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Old 06-30-2020, 05:34 PM   #8
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Name: Greg
Trailer: bigfoot
Posts: 12
Good advice. Thanks everyone.
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Old 07-01-2020, 12:28 PM   #9
Name: Thomas
Trailer: Casita Independence 17í
Posts: 35
Solar wires thru roof

Please check out Slim Potato Head on YouTube. he just did a solar panel install on his Outback 13' trailer.

Tom C
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Old 07-02-2020, 06:36 AM   #10
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Name: Gilles
Trailer: Bigfoot 25B21RB, 2004
Posts: 693
According to the year and the model there are different possibilities for the passage of the wiring, without making perforations.
What are yours?

Model : 15B17G, 15B17**, 25B17**, ??
Year ?
Shower or not ?

Have a good day.
Bigfoot 25B21RB.
Towed with Dodge RAM 1500 Echo-Diesel, 3.0 L., 8 speeds.
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Old 07-02-2020, 09:10 AM   #11
Name: Cate & Dan
Trailer: 1976 Triple E SurfSide "The Mutt Hut"
Posts: 56
If you look at page 4 0f Rookie vs. 1990 Casita, he uses a flexible conduit to run his wiring for his harness. I thought this was a nifty idea and picked up one to do the same on our trailer reno. Perhaps this would work for your solar. They are available at Lowes, HD etc. Just a suggestion.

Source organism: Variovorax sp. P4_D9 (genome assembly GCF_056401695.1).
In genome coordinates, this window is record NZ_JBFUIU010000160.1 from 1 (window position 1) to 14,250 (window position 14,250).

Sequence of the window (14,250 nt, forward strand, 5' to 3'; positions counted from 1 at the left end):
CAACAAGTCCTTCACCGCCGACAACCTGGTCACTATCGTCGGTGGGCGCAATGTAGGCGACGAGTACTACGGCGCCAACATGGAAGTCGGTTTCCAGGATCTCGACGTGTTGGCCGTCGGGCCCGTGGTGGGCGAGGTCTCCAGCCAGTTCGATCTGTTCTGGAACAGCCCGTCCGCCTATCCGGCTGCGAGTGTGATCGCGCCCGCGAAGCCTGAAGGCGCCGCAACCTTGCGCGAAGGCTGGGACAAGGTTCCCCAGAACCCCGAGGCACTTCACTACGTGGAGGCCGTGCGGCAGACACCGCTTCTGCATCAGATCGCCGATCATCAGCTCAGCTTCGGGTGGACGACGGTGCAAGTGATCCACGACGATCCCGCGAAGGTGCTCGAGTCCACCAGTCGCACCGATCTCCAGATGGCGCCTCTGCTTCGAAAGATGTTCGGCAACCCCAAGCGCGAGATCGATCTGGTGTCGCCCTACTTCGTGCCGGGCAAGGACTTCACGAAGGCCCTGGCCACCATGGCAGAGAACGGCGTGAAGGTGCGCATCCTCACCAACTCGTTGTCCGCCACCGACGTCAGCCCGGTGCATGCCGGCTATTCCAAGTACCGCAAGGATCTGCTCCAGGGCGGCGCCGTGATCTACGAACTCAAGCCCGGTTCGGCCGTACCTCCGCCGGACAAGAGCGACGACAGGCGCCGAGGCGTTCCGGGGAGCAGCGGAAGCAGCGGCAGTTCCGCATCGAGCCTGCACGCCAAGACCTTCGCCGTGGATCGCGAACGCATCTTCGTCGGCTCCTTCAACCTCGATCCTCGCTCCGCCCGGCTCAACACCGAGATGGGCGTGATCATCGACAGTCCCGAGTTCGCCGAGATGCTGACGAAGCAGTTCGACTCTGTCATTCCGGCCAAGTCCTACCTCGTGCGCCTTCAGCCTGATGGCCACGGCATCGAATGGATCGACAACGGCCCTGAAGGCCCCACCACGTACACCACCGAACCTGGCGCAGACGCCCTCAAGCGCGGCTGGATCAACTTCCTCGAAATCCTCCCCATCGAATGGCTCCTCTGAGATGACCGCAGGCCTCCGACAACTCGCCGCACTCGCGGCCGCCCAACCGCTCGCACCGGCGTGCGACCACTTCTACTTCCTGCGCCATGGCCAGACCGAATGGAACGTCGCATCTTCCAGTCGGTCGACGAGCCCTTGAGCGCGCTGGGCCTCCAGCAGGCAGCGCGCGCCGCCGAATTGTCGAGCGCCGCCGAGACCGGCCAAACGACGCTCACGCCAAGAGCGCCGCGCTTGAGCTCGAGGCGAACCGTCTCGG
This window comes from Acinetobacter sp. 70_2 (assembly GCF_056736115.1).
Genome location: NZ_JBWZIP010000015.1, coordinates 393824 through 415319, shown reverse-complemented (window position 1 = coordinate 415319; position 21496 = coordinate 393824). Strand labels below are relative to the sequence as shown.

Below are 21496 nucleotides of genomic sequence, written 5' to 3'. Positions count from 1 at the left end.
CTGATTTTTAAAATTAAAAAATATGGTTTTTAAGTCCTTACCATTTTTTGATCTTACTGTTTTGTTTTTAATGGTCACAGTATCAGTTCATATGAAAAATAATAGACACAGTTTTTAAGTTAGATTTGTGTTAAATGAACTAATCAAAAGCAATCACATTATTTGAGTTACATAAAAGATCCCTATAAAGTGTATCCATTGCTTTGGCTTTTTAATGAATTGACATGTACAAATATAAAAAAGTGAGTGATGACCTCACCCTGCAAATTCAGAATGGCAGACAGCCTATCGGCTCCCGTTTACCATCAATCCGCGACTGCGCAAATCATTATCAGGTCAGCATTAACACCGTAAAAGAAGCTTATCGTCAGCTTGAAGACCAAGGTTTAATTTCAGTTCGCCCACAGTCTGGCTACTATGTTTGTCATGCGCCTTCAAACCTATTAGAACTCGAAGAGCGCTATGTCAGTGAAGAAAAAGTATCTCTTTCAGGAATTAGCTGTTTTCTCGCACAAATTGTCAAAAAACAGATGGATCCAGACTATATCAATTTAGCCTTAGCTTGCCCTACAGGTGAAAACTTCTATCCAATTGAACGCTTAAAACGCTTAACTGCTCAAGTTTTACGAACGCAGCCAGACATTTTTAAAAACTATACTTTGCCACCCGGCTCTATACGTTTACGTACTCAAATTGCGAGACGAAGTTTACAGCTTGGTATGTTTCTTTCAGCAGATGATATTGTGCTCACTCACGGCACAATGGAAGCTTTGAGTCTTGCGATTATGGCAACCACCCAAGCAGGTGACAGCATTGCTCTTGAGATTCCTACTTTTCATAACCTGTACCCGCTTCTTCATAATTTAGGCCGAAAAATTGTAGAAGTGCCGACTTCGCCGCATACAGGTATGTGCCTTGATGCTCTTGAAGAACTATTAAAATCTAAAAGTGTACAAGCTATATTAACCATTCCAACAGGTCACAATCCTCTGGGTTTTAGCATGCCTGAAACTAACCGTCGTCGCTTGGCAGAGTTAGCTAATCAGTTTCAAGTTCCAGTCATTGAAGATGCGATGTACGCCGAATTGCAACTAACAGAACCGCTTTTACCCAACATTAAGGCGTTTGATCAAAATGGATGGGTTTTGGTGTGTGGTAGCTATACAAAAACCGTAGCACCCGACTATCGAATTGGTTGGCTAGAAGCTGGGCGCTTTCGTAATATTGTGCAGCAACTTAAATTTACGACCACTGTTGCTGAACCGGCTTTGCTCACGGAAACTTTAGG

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Old 07-08-2020, 11:32 AM   #12
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Name: Mike
Trailer: 1977 Scamp 13'
Posts: 20

I mounted my Renogy 100W solar panel on the roof using 3M VHB tape - it's been there for over 5 years and is still solid. It's not coming off!

To run the wires into the trailer, I used Newmar RA-1 cable feed-thru's. These are designed for use on sailboats, and are bomb-proof. They're completely water-tight, and they don't break down under UV light. On my Scamp, I mounted the feed-thru's on the roof over the cupboard. My charge controller is mounted inside the cupboard.
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Old 07-08-2020, 11:48 AM   #13
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Name: Danny
Trailer: 2017 R Pod 179
Posts: 7
If you don’t already have a convenient hole in your roof, drill a hole in the bathroom vent pipe and another, in the same pipe, just above the roof.

Pass the cable through the vent pipe and then silicone the two holes.

No need for drilling in the roof.
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Old 07-08-2020, 12:01 PM   #14
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Name: Tony